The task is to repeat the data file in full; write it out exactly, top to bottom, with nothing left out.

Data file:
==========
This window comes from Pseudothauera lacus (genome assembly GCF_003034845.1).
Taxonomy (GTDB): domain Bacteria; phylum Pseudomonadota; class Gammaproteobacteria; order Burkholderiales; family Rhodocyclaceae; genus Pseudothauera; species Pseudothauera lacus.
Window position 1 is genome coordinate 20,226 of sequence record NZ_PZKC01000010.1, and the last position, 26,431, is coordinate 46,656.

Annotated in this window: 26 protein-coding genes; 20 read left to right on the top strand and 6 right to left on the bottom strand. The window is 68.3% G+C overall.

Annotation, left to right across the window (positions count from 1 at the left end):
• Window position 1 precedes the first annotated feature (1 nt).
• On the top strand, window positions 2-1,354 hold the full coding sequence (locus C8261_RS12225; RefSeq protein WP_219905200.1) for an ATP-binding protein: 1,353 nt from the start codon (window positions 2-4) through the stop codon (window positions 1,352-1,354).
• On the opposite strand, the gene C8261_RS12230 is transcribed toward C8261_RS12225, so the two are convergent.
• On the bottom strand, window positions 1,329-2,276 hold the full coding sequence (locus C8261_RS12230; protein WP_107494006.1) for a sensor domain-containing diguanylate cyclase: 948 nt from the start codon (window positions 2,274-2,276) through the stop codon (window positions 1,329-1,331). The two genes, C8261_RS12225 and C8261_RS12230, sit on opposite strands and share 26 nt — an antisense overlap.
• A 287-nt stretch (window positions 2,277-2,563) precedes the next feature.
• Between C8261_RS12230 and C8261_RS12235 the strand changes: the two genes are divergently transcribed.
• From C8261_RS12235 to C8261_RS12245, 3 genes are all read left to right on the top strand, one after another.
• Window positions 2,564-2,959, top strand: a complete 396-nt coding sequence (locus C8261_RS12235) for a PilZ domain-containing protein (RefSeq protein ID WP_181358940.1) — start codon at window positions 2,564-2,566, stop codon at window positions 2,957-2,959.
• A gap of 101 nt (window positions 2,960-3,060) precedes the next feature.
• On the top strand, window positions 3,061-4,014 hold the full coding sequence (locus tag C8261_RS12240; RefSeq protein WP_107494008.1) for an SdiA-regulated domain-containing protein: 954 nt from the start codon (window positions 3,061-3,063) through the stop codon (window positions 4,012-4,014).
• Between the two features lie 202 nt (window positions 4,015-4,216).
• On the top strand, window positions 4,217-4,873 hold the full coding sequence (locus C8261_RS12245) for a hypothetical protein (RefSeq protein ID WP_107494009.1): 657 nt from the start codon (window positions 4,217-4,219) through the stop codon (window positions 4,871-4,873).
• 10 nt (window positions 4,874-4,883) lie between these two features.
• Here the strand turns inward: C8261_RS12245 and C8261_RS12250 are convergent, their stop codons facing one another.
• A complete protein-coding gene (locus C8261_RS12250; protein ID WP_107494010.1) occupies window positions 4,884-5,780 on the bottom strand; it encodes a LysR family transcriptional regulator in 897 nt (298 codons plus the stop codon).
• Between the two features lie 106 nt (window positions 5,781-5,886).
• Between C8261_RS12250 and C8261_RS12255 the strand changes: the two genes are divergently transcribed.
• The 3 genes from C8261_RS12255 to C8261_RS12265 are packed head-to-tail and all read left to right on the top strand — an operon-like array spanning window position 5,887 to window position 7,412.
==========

This window comes from Pseudothauera lacus (genome assembly GCF_003034845.1).
Taxonomy (GTDB): domain Bacteria; phylum Pseudomonadota; class Gammaproteobacteria; order Burkholderiales; family Rhodocyclaceae; genus Pseudothauera; species Pseudothauera lacus.
Window position 1 is genome coordinate 20,226 of sequence record NZ_PZKC01000010.1, and the last position, 26,431, is coordinate 46,656.

Annotated in this window: 26 protein-coding genes; 20 read left to right on the top strand and 6 right to left on the bottom strand. The window is 68.3% G+C overall.

Annotation, left to right across the window (positions count from 1 at the left end):
• Window position 1 precedes the first annotated feature (1 nt).
• On the top strand, window positions 2-1,354 hold the full coding sequence (locus C8261_RS12225; RefSeq protein WP_219905200.1) for an ATP-binding protein: 1,353 nt from the start codon (window positions 2-4) through the stop codon (window positions 1,352-1,354).
• On the opposite strand, the gene C8261_RS12230 is transcribed toward C8261_RS12225, so the two are convergent.
• On the bottom strand, window positions 1,329-2,276 hold the full coding sequence (locus C8261_RS12230; protein WP_107494006.1) for a sensor domain-containing diguanylate cyclase: 948 nt from the start codon (window positions 2,274-2,276) through the stop codon (window positions 1,329-1,331). The two genes, C8261_RS12225 and C8261_RS12230, sit on opposite strands and share 26 nt — an antisense overlap.
• A 287-nt stretch (window positions 2,277-2,563) precedes the next feature.
• Between C8261_RS12230 and C8261_RS12235 the strand changes: the two genes are divergently transcribed.
• From C8261_RS12235 to C8261_RS12245, 3 genes are all read left to right on the top strand, one after another.
• Window positions 2,564-2,959, top strand: a complete 396-nt coding sequence (locus C8261_RS12235) for a PilZ domain-containing protein (RefSeq protein ID WP_181358940.1) — start codon at window positions 2,564-2,566, stop codon at window positions 2,957-2,959.
• A gap of 101 nt (window positions 2,960-3,060) precedes the next feature.
• On the top strand, window positions 3,061-4,014 hold the full coding sequence (locus tag C8261_RS12240; RefSeq protein WP_107494008.1) for an SdiA-regulated domain-containing protein: 954 nt from the start codon (window positions 3,061-3,063) through the stop codon (window positions 4,012-4,014).
• Between the two features lie 202 nt (window positions 4,015-4,216).
• On the top strand, window positions 4,217-4,873 hold the full coding sequence (locus C8261_RS12245) for a hypothetical protein (RefSeq protein ID WP_107494009.1): 657 nt from the start codon (window positions 4,217-4,219) through the stop codon (window positions 4,871-4,873).
• 10 nt (window positions 4,874-4,883) lie between these two features.
• Here the strand turns inward: C8261_RS12245 and C8261_RS12250 are convergent, their stop codons facing one another.
• A complete protein-coding gene (locus C8261_RS12250; protein ID WP_107494010.1) occupies window positions 4,884-5,780 on the bottom strand; it encodes a LysR family transcriptional regulator in 897 nt (298 codons plus the stop codon).
• Between the two features lie 106 nt (window positions 5,781-5,886).
• Between C8261_RS12250 and C8261_RS12255 the strand changes: the two genes are divergently transcribed.
• The 3 genes from C8261_RS12255 to C8261_RS12265 are packed head-to-tail and all read left to right on the top strand — an operon-like array spanning window position 5,887 to window position 7,412.